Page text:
I am not sure exactly how they measure these things, but popular belief is that in any given day we have between 60 000- 70 000 thoughts (Salla, 2000; Trieschmann, 2001; Williams 2014). That is a lot of thought energy flowing in and out, enticing us to engage, to move away from what is actually happening in front of us.
There is a practice we guide as mindfulness teachers, where we instruct participants to sit and do nothing, trying to allow the mind to just rest with nothing to do and nowhere to go. But what happens when we drop in questions such as ‘Where is your mind?’ ‘What are you doing?
Usually, we have all traveled off with our thoughts to the shops, to the dinner table, to the conversation we had hours ago. Our minds are constantly pulling us, sneaking us off into lands known and unknown with the promise of something better or even something worse than what is happening right now in this moment. Our minds are constantly moving, scanning for the next bit of delicious distraction.
This is not our fault. Indeed, these are some very strong habits of the mind that have been operating at a subliminal level for the length of time we have been alive. Rob Nairn explains that when working with these 60 000- 70 000 thoughts a day, patience is needed. We won’t change these habitual tendencies of the minds in a weekend or even a ten- day retreat. This is life- long work.
However, what we can do is settle our mind by giving the mind a very strong focus to rest with, and slowly- slowly start to create some new thought habits. We can do this either in formal meditation practice or through setting times or alarms during the day to take a few minutes to sit quietly, slightly deepen the breath, and introduce a count to three or four with each in- breath and three or four with each out- breath. This double focus of a slightly deepened breath (which engages the calming effects of the parasympathetic nervous system) and a count that equalises the breath, provides a strong support for the mind to focus on and has the potential to slow down the frantic mind, bringing it into the here and the now and into the body. Almost like a much needed reprieve.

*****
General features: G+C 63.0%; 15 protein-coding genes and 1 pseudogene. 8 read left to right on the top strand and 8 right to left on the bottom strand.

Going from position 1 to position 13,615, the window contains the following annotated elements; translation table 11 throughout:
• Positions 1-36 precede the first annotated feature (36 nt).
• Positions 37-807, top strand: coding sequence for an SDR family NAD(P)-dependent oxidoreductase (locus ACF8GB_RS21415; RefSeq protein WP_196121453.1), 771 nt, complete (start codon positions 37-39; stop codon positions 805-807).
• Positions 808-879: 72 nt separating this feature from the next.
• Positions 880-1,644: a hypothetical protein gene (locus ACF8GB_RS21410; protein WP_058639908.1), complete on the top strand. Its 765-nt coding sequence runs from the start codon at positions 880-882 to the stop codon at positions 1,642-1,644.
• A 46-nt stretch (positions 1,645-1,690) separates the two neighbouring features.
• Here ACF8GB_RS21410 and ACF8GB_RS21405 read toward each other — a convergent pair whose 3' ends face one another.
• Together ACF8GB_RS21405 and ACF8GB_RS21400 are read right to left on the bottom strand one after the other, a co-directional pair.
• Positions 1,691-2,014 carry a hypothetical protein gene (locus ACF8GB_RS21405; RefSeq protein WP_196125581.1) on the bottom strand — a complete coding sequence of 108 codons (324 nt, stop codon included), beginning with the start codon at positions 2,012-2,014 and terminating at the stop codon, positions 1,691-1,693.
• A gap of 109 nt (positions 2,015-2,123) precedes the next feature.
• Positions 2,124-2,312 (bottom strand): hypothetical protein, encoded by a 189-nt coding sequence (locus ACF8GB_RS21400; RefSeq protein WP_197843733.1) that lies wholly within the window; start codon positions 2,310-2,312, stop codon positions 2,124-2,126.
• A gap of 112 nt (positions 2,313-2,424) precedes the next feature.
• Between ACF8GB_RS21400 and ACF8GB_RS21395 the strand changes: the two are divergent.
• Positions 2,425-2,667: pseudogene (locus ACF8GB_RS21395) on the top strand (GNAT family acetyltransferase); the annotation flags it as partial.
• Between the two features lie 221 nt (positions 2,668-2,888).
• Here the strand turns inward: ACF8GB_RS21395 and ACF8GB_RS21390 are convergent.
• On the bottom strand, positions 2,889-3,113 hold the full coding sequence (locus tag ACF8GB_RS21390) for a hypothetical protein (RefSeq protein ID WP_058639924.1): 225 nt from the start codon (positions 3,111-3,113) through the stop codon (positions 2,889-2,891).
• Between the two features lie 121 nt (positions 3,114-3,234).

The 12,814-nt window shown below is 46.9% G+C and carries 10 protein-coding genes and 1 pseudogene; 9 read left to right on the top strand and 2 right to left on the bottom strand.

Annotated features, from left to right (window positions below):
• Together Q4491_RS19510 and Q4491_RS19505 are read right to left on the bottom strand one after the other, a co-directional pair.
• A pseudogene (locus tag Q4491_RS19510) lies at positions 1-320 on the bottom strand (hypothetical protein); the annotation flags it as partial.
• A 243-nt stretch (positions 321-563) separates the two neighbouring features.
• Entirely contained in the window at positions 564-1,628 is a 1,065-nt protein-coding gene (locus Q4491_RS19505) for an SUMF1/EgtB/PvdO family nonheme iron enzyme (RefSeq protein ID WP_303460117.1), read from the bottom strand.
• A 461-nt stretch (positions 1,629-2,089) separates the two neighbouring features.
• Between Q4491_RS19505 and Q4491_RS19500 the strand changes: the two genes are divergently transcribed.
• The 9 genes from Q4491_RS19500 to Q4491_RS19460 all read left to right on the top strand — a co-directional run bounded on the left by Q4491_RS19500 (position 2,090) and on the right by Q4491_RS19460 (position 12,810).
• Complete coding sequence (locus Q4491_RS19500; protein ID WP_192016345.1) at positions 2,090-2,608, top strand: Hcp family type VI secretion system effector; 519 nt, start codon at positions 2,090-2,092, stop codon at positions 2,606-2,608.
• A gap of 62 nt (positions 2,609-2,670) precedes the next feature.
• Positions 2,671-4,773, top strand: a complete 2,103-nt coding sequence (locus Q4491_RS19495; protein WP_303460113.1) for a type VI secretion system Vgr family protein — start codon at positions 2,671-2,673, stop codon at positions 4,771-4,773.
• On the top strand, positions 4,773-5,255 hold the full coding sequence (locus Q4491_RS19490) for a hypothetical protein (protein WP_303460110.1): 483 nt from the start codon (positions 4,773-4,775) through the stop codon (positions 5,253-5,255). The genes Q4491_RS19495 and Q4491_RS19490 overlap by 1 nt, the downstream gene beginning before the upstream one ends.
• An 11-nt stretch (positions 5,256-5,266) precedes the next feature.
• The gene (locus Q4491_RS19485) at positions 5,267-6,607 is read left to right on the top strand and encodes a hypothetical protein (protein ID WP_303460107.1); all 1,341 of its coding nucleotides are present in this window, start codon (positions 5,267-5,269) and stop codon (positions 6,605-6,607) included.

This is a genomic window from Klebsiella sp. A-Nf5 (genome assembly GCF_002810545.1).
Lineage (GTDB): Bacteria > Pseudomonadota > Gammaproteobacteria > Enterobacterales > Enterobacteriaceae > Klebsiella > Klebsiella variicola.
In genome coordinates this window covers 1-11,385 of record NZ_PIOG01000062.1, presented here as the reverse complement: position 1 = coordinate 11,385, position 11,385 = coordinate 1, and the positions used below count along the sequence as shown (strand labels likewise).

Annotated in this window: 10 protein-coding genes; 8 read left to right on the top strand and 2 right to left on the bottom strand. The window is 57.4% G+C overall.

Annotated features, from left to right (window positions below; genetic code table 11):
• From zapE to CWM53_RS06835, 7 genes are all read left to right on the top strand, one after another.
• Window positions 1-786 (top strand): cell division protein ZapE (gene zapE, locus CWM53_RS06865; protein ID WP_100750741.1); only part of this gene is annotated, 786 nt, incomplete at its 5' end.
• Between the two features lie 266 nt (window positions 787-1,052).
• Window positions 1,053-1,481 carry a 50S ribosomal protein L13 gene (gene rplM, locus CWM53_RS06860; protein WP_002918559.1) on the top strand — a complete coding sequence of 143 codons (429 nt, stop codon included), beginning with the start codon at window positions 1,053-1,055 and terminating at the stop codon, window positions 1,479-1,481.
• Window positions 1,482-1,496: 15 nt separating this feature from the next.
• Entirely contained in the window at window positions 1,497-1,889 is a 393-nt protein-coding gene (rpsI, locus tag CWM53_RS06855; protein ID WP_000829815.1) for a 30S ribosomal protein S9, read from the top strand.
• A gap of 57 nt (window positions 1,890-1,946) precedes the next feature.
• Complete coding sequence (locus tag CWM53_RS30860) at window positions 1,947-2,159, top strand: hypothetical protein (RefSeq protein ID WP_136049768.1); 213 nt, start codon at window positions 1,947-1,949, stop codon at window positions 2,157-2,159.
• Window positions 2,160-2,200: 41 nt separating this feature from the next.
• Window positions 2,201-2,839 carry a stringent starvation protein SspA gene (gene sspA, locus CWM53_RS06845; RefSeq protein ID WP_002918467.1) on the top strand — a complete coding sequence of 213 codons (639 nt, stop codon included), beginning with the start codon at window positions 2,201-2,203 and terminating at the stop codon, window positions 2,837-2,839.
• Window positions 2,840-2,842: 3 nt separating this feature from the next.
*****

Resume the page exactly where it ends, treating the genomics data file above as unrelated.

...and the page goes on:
So, as a means of starting to work towards creating these new habits, this week’s challenge is to simply do the ‘Settling The Mind’ practice twice a day for three minutes each time. As part of the Mindfulness Association approach, we incorporate this practice into our formal sitting sessions; however, for this challenge we are simply setting the intention to stop (twice a day), take a break from what we are doing, placing our hands in our laps, slightly deepening our breath if this feels comfortable and introducing an equalising count of three or four with each in breath and similar with each out breath. We can do this for three minutes and notice what is happening in the mind and the body. Seeing if we can just be with our experience as it is. Whatever it is.
Let us know how you get on!